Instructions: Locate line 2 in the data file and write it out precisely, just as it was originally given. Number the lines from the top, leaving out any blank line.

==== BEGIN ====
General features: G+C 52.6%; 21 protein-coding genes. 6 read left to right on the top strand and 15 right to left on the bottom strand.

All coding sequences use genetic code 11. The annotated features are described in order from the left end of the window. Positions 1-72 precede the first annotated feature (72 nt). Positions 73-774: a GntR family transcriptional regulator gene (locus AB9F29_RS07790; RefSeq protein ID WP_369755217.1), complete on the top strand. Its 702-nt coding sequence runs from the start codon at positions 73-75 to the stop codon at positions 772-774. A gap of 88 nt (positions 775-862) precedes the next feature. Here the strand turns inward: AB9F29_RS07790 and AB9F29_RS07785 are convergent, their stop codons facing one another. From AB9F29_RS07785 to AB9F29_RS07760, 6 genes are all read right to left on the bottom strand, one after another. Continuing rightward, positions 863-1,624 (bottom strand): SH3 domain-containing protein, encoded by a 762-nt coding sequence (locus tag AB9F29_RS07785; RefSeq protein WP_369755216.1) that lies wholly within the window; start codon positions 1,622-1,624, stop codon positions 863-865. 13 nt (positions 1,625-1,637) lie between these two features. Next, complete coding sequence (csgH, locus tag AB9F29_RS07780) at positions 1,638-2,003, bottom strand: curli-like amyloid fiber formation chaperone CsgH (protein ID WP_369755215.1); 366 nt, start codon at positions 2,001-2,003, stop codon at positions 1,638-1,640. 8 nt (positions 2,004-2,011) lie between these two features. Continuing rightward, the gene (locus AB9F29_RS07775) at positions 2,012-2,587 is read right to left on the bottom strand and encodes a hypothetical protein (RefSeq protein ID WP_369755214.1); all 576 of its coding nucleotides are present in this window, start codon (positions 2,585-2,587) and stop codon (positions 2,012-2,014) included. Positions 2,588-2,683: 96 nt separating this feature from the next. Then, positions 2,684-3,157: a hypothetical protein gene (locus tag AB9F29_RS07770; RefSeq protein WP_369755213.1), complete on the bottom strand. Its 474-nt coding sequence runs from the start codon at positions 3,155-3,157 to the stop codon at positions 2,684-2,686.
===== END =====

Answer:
All coding sequences use genetic code 11. The annotated features are described in order from the left end of the window. Positions 1-72 precede the first annotated feature (72 nt). Positions 73-774: a GntR family transcriptional regulator gene (locus AB9F29_RS07790; RefSeq protein ID WP_369755217.1), complete on the top strand. Its 702-nt coding sequence runs from the start codon at positions 73-75 to the stop codon at positions 772-774. A gap of 88 nt (positions 775-862) precedes the next feature. Here the strand turns inward: AB9F29_RS07790 and AB9F29_RS07785 are convergent, their stop codons facing one another. From AB9F29_RS07785 to AB9F29_RS07760, 6 genes are all read right to left on the bottom strand, one after another. Continuing rightward, positions 863-1,624 (bottom strand): SH3 domain-containing protein, encoded by a 762-nt coding sequence (locus tag AB9F29_RS07785; RefSeq protein WP_369755216.1) that lies wholly within the window; start codon positions 1,622-1,624, stop codon positions 863-865. 13 nt (positions 1,625-1,637) lie between these two features. Next, complete coding sequence (csgH, locus tag AB9F29_RS07780) at positions 1,638-2,003, bottom strand: curli-like amyloid fiber formation chaperone CsgH (protein ID WP_369755215.1); 366 nt, start codon at positions 2,001-2,003, stop codon at positions 1,638-1,640. 8 nt (positions 2,004-2,011) lie between these two features. Continuing rightward, the gene (locus AB9F29_RS07775) at positions 2,012-2,587 is read right to left on the bottom strand and encodes a hypothetical protein (RefSeq protein ID WP_369755214.1); all 576 of its coding nucleotides are present in this window, start codon (positions 2,585-2,587) and stop codon (positions 2,012-2,014) included. Positions 2,588-2,683: 96 nt separating this feature from the next. Then, positions 2,684-3,157: a hypothetical protein gene (locus tag AB9F29_RS07770; RefSeq protein WP_369755213.1), complete on the bottom strand. Its 474-nt coding sequence runs from the start codon at positions 3,155-3,157 to the stop codon at positions 2,684-2,686.